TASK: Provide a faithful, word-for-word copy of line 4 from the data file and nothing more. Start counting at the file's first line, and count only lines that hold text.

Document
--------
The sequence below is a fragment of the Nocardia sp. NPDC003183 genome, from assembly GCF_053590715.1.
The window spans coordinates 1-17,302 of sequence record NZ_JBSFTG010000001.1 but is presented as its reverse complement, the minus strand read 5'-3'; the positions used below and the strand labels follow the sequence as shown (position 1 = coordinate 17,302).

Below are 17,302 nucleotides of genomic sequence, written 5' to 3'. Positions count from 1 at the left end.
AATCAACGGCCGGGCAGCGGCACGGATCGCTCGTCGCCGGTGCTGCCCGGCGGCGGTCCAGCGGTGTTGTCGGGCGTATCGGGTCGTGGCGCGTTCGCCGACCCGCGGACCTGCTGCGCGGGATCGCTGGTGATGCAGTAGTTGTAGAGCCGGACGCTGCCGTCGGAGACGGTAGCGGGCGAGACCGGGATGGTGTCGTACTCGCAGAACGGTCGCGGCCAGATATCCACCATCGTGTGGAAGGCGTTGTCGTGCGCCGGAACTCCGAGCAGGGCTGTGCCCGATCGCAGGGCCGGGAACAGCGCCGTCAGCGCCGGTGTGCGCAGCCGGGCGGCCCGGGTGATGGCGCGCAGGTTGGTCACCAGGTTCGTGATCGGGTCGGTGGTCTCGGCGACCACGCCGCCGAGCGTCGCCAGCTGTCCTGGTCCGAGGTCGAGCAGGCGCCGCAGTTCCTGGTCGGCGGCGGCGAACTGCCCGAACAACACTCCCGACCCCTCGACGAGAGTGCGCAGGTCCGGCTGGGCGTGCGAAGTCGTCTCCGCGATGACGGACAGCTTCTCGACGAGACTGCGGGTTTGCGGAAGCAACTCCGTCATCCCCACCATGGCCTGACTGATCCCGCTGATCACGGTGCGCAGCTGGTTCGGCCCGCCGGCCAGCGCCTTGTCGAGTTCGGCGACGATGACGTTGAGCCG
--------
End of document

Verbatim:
AATCAACGGCCGGGCAGCGGCACGGATCGCTCGTCGCCGGTGCTGCCCGGCGGCGGTCCAGCGGTGTTGTCGGGCGTATCGGGTCGTGGCGCGTTCGCCGACCCGCGGACCTGCTGCGCGGGATCGCTGGTGATGCAGTAGTTGTAGAGCCGGACGCTGCCGTCGGAGACGGTAGCGGGCGAGACCGGGATGGTGTCGTACTCGCAGAACGGTCGCGGCCAGATATCCACCATCGTGTGGAAGGCGTTGTCGTGCGCCGGAACTCCGAGCAGGGCTGTGCCCGATCGCAGGGCCGGGAACAGCGCCGTCAGCGCCGGTGTGCGCAGCCGGGCGGCCCGGGTGATGGCGCGCAGGTTGGTCACCAGGTTCGTGATCGGGTCGGTGGTCTCGGCGACCACGCCGCCGAGCGTCGCCAGCTGTCCTGGTCCGAGGTCGAGCAGGCGCCGCAGTTCCTGGTCGGCGGCGGCGAACTGCCCGAACAACACTCCCGACCCCTCGACGAGAGTGCGCAGGTCCGGCTGGGCGTGCGAAGTCGTCTCCGCGATGACGGACAGCTTCTCGACGAGACTGCGGGTTTGCGGAAGCAACTCCGTCATCCCCACCATGGCCTGACTGATCCCGCTGATCACGGTGCGCAGCTGGTTCGGCCCGCCGGCCAGCGCCTTGTCGAGTTCGGCGACGATGACGTTGAGCCG